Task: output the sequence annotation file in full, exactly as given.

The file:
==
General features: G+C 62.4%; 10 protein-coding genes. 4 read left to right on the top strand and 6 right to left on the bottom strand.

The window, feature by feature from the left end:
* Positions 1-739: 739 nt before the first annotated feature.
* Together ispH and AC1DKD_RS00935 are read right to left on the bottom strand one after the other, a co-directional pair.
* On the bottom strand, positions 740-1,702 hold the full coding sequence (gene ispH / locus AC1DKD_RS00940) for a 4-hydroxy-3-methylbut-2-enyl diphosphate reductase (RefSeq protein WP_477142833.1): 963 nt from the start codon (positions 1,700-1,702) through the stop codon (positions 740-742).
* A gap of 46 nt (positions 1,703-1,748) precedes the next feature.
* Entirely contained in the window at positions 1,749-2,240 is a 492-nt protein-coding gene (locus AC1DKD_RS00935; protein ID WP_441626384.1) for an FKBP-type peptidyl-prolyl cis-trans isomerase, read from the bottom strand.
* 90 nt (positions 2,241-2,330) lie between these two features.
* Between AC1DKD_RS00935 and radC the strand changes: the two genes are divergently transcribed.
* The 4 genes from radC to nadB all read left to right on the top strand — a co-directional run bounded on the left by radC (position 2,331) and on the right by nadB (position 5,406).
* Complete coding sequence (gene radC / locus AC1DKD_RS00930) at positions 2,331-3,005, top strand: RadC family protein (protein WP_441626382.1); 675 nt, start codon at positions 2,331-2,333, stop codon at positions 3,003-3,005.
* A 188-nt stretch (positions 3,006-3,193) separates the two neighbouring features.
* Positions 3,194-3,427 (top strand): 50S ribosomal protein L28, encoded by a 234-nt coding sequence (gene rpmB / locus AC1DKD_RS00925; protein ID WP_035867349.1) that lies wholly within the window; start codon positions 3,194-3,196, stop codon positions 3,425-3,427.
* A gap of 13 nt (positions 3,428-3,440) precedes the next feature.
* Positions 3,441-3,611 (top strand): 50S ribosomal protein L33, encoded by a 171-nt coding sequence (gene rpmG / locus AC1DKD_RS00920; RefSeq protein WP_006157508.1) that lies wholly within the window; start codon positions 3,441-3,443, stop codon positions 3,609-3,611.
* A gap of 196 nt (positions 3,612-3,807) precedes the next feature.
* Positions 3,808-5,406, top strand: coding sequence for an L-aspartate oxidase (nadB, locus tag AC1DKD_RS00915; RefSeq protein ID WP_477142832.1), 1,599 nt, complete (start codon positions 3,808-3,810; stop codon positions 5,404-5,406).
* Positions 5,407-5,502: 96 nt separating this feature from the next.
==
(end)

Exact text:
General features: G+C 62.4%; 10 protein-coding genes. 4 read left to right on the top strand and 6 right to left on the bottom strand.

The window, feature by feature from the left end:
* Positions 1-739: 739 nt before the first annotated feature.
* Together ispH and AC1DKD_RS00935 are read right to left on the bottom strand one after the other, a co-directional pair.
* On the bottom strand, positions 740-1,702 hold the full coding sequence (gene ispH / locus AC1DKD_RS00940) for a 4-hydroxy-3-methylbut-2-enyl diphosphate reductase (RefSeq protein WP_477142833.1): 963 nt from the start codon (positions 1,700-1,702) through the stop codon (positions 740-742).
* A gap of 46 nt (positions 1,703-1,748) precedes the next feature.
* Entirely contained in the window at positions 1,749-2,240 is a 492-nt protein-coding gene (locus AC1DKD_RS00935; protein ID WP_441626384.1) for an FKBP-type peptidyl-prolyl cis-trans isomerase, read from the bottom strand.
* 90 nt (positions 2,241-2,330) lie between these two features.
* Between AC1DKD_RS00935 and radC the strand changes: the two genes are divergently transcribed.
* The 4 genes from radC to nadB all read left to right on the top strand — a co-directional run bounded on the left by radC (position 2,331) and on the right by nadB (position 5,406).
* Complete coding sequence (gene radC / locus AC1DKD_RS00930) at positions 2,331-3,005, top strand: RadC family protein (protein WP_441626382.1); 675 nt, start codon at positions 2,331-2,333, stop codon at positions 3,003-3,005.
* A 188-nt stretch (positions 3,006-3,193) separates the two neighbouring features.
* Positions 3,194-3,427 (top strand): 50S ribosomal protein L28, encoded by a 234-nt coding sequence (gene rpmB / locus AC1DKD_RS00925; protein ID WP_035867349.1) that lies wholly within the window; start codon positions 3,194-3,196, stop codon positions 3,425-3,427.
* A gap of 13 nt (positions 3,428-3,440) precedes the next feature.
* Positions 3,441-3,611 (top strand): 50S ribosomal protein L33, encoded by a 171-nt coding sequence (gene rpmG / locus AC1DKD_RS00920; RefSeq protein WP_006157508.1) that lies wholly within the window; start codon positions 3,441-3,443, stop codon positions 3,609-3,611.
* A gap of 196 nt (positions 3,612-3,807) precedes the next feature.
* Positions 3,808-5,406, top strand: coding sequence for an L-aspartate oxidase (nadB, locus tag AC1DKD_RS00915; RefSeq protein ID WP_477142832.1), 1,599 nt, complete (start codon positions 3,808-3,810; stop codon positions 5,404-5,406).
* Positions 5,407-5,502: 96 nt separating this feature from the next.